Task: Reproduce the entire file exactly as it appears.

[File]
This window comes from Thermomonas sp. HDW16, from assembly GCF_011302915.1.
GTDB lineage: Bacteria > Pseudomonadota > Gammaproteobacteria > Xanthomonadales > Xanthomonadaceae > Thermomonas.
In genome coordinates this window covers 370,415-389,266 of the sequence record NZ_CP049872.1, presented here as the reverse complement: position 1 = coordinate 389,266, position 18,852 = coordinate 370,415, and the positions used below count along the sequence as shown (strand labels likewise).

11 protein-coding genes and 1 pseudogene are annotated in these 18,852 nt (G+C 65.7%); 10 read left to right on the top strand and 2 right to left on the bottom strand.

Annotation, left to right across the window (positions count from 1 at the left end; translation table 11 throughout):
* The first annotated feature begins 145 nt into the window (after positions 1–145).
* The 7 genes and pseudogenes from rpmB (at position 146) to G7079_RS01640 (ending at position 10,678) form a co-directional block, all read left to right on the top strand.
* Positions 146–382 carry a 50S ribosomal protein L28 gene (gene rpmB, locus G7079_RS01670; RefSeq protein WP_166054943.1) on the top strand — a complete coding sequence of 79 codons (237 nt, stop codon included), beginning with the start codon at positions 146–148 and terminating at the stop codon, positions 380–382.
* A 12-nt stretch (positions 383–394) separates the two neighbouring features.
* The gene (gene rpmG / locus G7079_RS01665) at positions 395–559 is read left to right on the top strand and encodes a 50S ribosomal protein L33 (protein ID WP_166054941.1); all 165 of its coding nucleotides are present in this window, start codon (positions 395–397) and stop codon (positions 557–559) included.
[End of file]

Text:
This window comes from Thermomonas sp. HDW16, from assembly GCF_011302915.1.
GTDB lineage: Bacteria > Pseudomonadota > Gammaproteobacteria > Xanthomonadales > Xanthomonadaceae > Thermomonas.
In genome coordinates this window covers 370,415-389,266 of the sequence record NZ_CP049872.1, presented here as the reverse complement: position 1 = coordinate 389,266, position 18,852 = coordinate 370,415, and the positions used below count along the sequence as shown (strand labels likewise).

11 protein-coding genes and 1 pseudogene are annotated in these 18,852 nt (G+C 65.7%); 10 read left to right on the top strand and 2 right to left on the bottom strand.

Annotation, left to right across the window (positions count from 1 at the left end; translation table 11 throughout):
* The first annotated feature begins 145 nt into the window (after positions 1–145).
* The 7 genes and pseudogenes from rpmB (at position 146) to G7079_RS01640 (ending at position 10,678) form a co-directional block, all read left to right on the top strand.
* Positions 146–382 carry a 50S ribosomal protein L28 gene (gene rpmB, locus G7079_RS01670; RefSeq protein WP_166054943.1) on the top strand — a complete coding sequence of 79 codons (237 nt, stop codon included), beginning with the start codon at positions 146–148 and terminating at the stop codon, positions 380–382.
* A 12-nt stretch (positions 383–394) separates the two neighbouring features.
* The gene (gene rpmG / locus G7079_RS01665) at positions 395–559 is read left to right on the top strand and encodes a 50S ribosomal protein L33 (protein ID WP_166054941.1); all 165 of its coding nucleotides are present in this window, start codon (positions 395–397) and stop codon (positions 557–559) included.